Re: [asa] RATE's Radioactive Thorium Plot (was Ancient Universe)

From: Michael Roberts <>
Date: Sat May 19 2007 - 13:03:43 EDT

I am pleased that you are humbled by my praise. Perhaps you ought to apply there for a job.

What all this brings out is that it is almost impossible to deal with YEC "science" without laughing or crying.

How can people actually present stuff like this when they sport Ph Ds in science?

  ----- Original Message -----
  From: Steven M Smith
  To: George Murphy ; Iain Strachan ; "Michael Roberts" <> ;
  Sent: Saturday, May 19, 2007 4:22 PM
  Subject: Re: [asa] RATE's Radioactive Thorium Plot (was Ancient Universe)

  This email combines my responses. (Warning: Some of the statements below are meant to be humorous. At least, I am chuckling as I write them. No offense is intended toward those who don't enjoy my weird sense of humor and off hand remarks.)

  First of all, I want to thank Iain for illustrating my post with such excellent graphs and focused commentary! <place tongue in cheek> When I get around to writing my RATE exposť, I will contact you for help in illustrating the book! <remove tongue from cheek>


  Robert wrote:
> Thanks, Steve. Very enlightening. Perhaps by having all
> of the accelerated nuclear decay happen on creation
> days 1 and 2, the RATE team is trying to get around the
> difficulty of the burst of radiation killing off the plants
> that appear on day 3.

  You are correct. The creation of plants on day 3 is the evidence RATE uses to determine when the initial burst of accelerated nuclear decay ended. I hope they will spell this out more clearly when they write their seminal paper for the highly-respected Nature or Science journals.

> However, I'm puzzled by this. Wouldn't the radiation
> linger over the whole creation week? Is there
> something I don't understand. Is the radiation
> captured by the rocks and kept from "leaking out"
> into the ground or the atmosphere prior to the Flood?

  We should put this question to some of our physics experts on the list, but as I understand it -- No. Radiation damage to living tissue is primarily caused by the escaping particles and gamma rays generated by the decaying radioisotope nucleus. These effects only travel a 'short' distance before they are attenuated. Think of it like a gun spraying bullets in all directions. The bullets can cause a tremendous amount of damage but once they are stopped, the carnage is over. (I will gladly take correction here from more knowledgeable sources if I am mistaken.) I believe that the lingering radioactive contamination resulting from atomic bombs or nuclear power plant melt downs is due primarily to radioactive dust that can be ingested or inhaled. Once in our bodies, the individual radioisotopes occasionally decay (at today's accepted half-life rates) shooting individual 'bullets' into surrounding tissue.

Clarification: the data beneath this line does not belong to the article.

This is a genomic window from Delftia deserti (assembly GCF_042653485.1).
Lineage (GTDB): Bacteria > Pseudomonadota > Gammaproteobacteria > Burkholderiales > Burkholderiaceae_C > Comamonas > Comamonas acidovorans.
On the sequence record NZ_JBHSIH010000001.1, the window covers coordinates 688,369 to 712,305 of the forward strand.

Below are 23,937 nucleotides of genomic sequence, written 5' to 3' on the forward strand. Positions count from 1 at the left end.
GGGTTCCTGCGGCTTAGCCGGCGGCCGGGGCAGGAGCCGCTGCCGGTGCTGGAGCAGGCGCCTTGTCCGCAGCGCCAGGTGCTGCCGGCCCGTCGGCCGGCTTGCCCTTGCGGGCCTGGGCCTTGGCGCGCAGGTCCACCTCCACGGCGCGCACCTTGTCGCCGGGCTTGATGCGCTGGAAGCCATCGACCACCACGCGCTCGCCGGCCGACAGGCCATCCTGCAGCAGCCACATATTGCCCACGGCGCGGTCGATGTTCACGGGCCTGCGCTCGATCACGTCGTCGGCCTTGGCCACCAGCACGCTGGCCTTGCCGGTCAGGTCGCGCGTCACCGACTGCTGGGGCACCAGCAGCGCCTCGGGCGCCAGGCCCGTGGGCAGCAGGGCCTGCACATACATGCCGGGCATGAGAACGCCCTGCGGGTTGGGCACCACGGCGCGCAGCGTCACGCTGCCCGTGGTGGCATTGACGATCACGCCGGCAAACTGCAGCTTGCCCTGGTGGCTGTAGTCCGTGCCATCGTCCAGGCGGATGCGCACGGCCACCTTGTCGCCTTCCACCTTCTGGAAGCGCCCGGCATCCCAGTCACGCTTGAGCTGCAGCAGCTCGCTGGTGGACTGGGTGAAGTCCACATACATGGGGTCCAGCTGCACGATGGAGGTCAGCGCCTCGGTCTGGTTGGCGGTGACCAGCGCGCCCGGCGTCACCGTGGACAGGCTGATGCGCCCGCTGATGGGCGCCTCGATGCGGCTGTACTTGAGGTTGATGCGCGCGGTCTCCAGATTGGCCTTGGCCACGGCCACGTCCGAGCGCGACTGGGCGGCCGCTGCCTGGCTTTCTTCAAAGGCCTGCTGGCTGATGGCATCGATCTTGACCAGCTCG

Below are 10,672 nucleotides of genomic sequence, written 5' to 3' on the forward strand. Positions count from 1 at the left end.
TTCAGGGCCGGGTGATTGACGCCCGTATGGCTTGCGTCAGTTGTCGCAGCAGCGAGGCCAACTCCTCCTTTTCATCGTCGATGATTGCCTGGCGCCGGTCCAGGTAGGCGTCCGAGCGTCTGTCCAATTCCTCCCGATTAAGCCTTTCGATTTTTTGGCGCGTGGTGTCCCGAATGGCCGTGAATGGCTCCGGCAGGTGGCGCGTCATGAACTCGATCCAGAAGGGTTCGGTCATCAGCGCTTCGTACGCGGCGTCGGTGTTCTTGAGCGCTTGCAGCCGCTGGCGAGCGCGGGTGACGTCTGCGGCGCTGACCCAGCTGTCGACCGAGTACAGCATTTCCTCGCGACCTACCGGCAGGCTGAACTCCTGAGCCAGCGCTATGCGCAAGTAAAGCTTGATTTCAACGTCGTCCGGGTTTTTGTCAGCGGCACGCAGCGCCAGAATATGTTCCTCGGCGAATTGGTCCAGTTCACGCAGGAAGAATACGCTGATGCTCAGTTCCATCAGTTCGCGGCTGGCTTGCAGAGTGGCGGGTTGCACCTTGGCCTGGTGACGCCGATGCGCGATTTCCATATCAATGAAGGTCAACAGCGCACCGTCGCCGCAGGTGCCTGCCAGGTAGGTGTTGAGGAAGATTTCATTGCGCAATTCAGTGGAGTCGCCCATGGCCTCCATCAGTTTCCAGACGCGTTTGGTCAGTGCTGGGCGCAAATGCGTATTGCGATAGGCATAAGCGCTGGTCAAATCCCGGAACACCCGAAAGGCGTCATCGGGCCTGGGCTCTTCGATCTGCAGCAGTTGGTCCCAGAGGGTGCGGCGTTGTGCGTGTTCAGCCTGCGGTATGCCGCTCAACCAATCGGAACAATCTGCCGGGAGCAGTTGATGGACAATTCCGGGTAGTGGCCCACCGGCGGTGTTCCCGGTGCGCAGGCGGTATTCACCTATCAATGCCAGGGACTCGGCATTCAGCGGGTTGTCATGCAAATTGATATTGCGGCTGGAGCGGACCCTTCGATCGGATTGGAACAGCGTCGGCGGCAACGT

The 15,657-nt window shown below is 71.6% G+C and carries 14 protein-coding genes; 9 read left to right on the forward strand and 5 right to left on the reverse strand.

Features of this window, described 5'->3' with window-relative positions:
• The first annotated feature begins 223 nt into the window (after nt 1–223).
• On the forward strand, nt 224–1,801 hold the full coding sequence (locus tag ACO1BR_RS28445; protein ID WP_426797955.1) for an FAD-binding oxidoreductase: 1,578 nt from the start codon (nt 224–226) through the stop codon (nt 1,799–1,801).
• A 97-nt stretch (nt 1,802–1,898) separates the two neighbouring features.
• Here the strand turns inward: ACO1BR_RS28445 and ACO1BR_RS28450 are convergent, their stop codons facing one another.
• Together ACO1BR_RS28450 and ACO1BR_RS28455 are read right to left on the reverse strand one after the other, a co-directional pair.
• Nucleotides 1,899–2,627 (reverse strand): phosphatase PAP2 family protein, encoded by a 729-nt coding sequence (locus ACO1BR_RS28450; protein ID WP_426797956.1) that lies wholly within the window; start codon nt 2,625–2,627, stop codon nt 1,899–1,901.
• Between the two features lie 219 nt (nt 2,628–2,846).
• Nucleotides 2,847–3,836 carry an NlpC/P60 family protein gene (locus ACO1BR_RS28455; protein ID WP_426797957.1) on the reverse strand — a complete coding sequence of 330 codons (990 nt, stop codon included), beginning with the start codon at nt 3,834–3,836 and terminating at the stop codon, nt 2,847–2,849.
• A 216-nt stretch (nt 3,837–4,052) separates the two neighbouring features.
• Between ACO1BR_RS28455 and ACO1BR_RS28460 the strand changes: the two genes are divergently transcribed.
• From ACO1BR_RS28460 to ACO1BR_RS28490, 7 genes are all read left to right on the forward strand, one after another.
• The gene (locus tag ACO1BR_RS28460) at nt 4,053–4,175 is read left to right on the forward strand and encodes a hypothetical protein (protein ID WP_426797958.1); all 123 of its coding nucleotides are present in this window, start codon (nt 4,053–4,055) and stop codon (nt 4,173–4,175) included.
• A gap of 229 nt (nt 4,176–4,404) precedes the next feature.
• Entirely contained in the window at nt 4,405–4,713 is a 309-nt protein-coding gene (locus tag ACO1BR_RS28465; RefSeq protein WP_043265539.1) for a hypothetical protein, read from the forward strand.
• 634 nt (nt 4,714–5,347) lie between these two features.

As Iain pointed out in his illustrations, the real lingering effect from this burst of accelerated nuclear decay would be heat. The heat generated by radioactive decay today is sufficient to keep the interior of the Earth in a semi-molten state. If you increase the rate of decay by a factor of 820 billion (4.1 b.y. divided by 2 days), then you also increase the heat generation at the same rate. Without some serious mechanism for removing heat (a miracle perhaps?) you will vaporize the Earth during the first 2 days of Creation.

  However, the second burst of accelerated nuclear decay during the Flood would cause tremendous radiation damage to anything living. The RATE team speculates that Noah and his cargo was providentially protected from this radiation by (1) the immense amount of water between them and the crust below; (2) the ark (perhaps it was lead lined or pitch has undiscovered radiation shielding properties?); and (3) the unusually low pre-Flood amounts of radioactive K-40 and C-14 in their diet, bodies, and timber of the Ark. (Perhaps RATE should set their scientific publication sights a little lower than Nature or Science.)


  Michael wrote:
> Thank you for this superb exposition of the
> most profound work ever produced on
> Radiometric age-dating. For that you deserve
> an honorary D.Sc from Liberty College

  I am most humbled by your praise and recommendation. The honorary D.Sc would be useful since I only have a M.Sc. I set aside my Ph.D when I became a Da.D and had to get a Jo.B


  George wrote:
> & that's the sort of stuff that ASA is supposed
> to consider to be an example of science practiced
> with integrity?

  All silliness aside, my cursory reading and checking of the statements in "Thousand... not Billions", suggests that there are at least a couple of the RATE studies that have a distinct odor. Even though this book is an executive summary with only 16 references in total, checking the original cited literature suggests that some of the expensive and "new" radioisotope dating projects appears to be nothing more than duplicated studies of research already published many years before in professional journals. They get the same expected results, do not acknowledge that their results were previously found by others, ignore the conclusions of the initial studies, use the results to cast doubt on the scientific methodology, and present the research as their own original ideas. At a professional level in an academic setting this behavior, if substantiated, would probably warrent a serious review by an ethics board.

  (As always, blame me for these statements & opinions and not my employer)
   Steven M. Smith, Geologist, U.S. Geological Survey
   Box 25046, M.S. 973, DFC, Denver, CO 80225
   Office: (303)236-1192, Fax: (303)236-3200
   -USGS Nat'l Geochem. Database NURE HSSR Web Site-

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Received on Sat May 19 13:05:11 2007

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